public void VerifyTopLevelNavigation()
{
var page = new HomePage(Driver);
page.GoToPage();

Every test fixture implements this IBaseTest interface, to ensure a uniform set of properties is exposed:

[ConfigureDependencyContainer]
public interface IBaseTest
{
string CapabilityProfileName { get; set; }
IWebDriver Driver { get; set; }
IConfigurationReader ConfigurationReader { get; set; }
Local BrowserStackLocal { get; set; }
}

The idea of the interface is to allow each test fixture to draw upon functionality from a set of services at runtime, such as the particular WebDriver instance we want to use. I’d initially done this using an inherited “BaseClass” but I started to run into problems with this approach and wanted to favour composition over inheritance which is where the interface approach came in.

The two main things to draw attention to are

  1. The CapabilityProfileName which gets set in the constructor of each fixture using nUnit’s TestFixture attribute. This means we can run each fixture multiple times using different device configurations.
  2. The ConfigureDependencyContainer attribute decorating the IBaseTest interface. This attribute makes use of one of the bits of magic glue which comes for free when using nUnit and makes this whole test layer hang together: Action Attributes

The Action Attribute

Action Attributes are a feature of nUnit 2, but are still supported in nUnit 3, and they are designed to help composability of test logic. Note that there is a new way of achieving similar composition of functionality introduced in nUnit 3 called Custom Attributes but personally I’ve found the documentation lacking on this newer approach, with fewer examples and a less clear rationale for using each of the interface types, so I stuck with Action Attributes for now.

The Action Attribute I’ve built here is specifically designed to be applied to our IBaseTest interface. By using the “BeforeTest” method, I can trigger logic which uses Autofac to fetch various dependencies such as the IWebDriver instance and inject them into my test fixture:

[AttributeUsage(AttributeTargets.Interface)]
public class ConfigureDependencyContainerAttribute: TestActionAttribute
{
public override void BeforeTest(ITest test)
{
var fixture = test.Fixture as IBaseTest;
if (fixture != null)
{
// Set up the IoC container using the configuration module
var builder = new ContainerBuilder();
if (string.IsNullOrEmpty(fixture.CapabilityProfileName))
throw new ConfigurationErrorsException(“The capability profile name must be       set”);
builder.RegisterModule(new           AutofacConfigurationModule(fixture.CapabilityProfileName));
var container = builder.Build();

// Resolve the dependencies down through the object chain using the IoC container
using (var scope = container.BeginLifetimeScope())
{
fixture.Driver = scope.Resolve<IWebDriver>();
fixture.ConfigurationReader = scope.Resolve<IConfigurationReader>();
}
}
}

The Autofac Configuration Module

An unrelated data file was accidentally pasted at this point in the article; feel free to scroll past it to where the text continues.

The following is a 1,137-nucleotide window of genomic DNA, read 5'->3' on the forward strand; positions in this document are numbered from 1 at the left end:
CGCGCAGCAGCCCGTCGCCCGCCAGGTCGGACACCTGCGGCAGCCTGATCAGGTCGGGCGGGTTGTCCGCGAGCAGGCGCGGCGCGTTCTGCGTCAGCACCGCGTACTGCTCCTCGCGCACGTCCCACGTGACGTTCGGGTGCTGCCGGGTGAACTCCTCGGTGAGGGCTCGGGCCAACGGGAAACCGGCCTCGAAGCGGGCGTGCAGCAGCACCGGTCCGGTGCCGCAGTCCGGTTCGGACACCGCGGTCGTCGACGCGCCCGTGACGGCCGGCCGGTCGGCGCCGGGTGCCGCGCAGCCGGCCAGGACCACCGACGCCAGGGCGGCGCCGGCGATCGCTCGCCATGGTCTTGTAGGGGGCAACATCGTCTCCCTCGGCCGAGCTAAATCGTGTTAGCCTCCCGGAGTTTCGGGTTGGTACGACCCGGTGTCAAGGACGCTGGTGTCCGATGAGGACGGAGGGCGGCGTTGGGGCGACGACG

Configuration modules in Autofac allow a set of services to be configured together. They’re really useful for packaging up a set of related dependency injection code. I built a configuration module in line with the Autofac documentation and when the Action Attribute above calls off to the constructor of this module it passes in a string representing the capability profile (if you remember earlier this was defined in the nUnit TestFixture attributes).

The “Load” method of the configuration module fetches a set of configuration from the test config file, and then registers the appropriate WebDriver with AutoFac, ready to be used during execution of the test fixture:

protected override void Load(ContainerBuilder builder)
{
var configurationReader = new ConfigurationReader(_capabilityProfileName);
builder.RegisterInstance(configurationReader).As<IConfigurationReader>();

var webDriver = GetWebDriver(configurationReader);
builder.RegisterInstance(webDriver).As<IWebDriver>();

TestContext.Progress.WriteLine($”TestContext.Writeline… Configuration is set to use {webDriver.GetType().Name}”);
}

private IWebDriver GetWebDriver(IConfigurationReader configurationReader)
{
IWebDriverBuilder webDriverBuilder;
if (configurationReader.UseRemoteDriver)
webDriverBuilder = new RemoteWebDriverBuilder(configurationReader);
else
{
switch (configurationReader.Browser)
{
case “Chrome”:
webDriverBuilder = new ChromeWebDriverBuilder();
break;
case “IE”:
webDriverBuilder = new InternetExplorerWebDriverBuilder();
break;

return webDriverBuilder.BuildWebDriver();

}

There are a number of helper classes I’ve referred to in the code here which I haven’t described explicitly in full:

  • The ConfigurationReader, which is just a typed wrapper around app.config configuration values
  • The XxxxWebDriverBuilder classes, which are just “single responsibility” classes, each of which implements a “BuildWebDriver()” method which returns an IWebDriver instance for Chrome, Firefox, IE or whatever browser you want.

Triggering the UI Tests

Getting to this point was the hardest part. With all of that plumbing out of the way, the UI test project was built within our deployment pipeline and we have a UI test .dll file which pops out of the end of our commit stage, ready to be executed.

To do this, I daisy-chained an extra build configuration in our pipeline to pick up the compiled dll and used the out-of-the-box nUnit runner in TeamCity to trigger the execution of the tests:

AutomatedAcceptanceTest

The whole process works well; tests are triggered by TeamCity following a deployment, sent up to Browserstack, executed against their cloud grid, and the results reported back in the TeamCity interface and log files.

Further details of the test run, including timings, log messages and even videos, are available within the BrowserStack web interface if they are needed for debugging and evidencing test execution.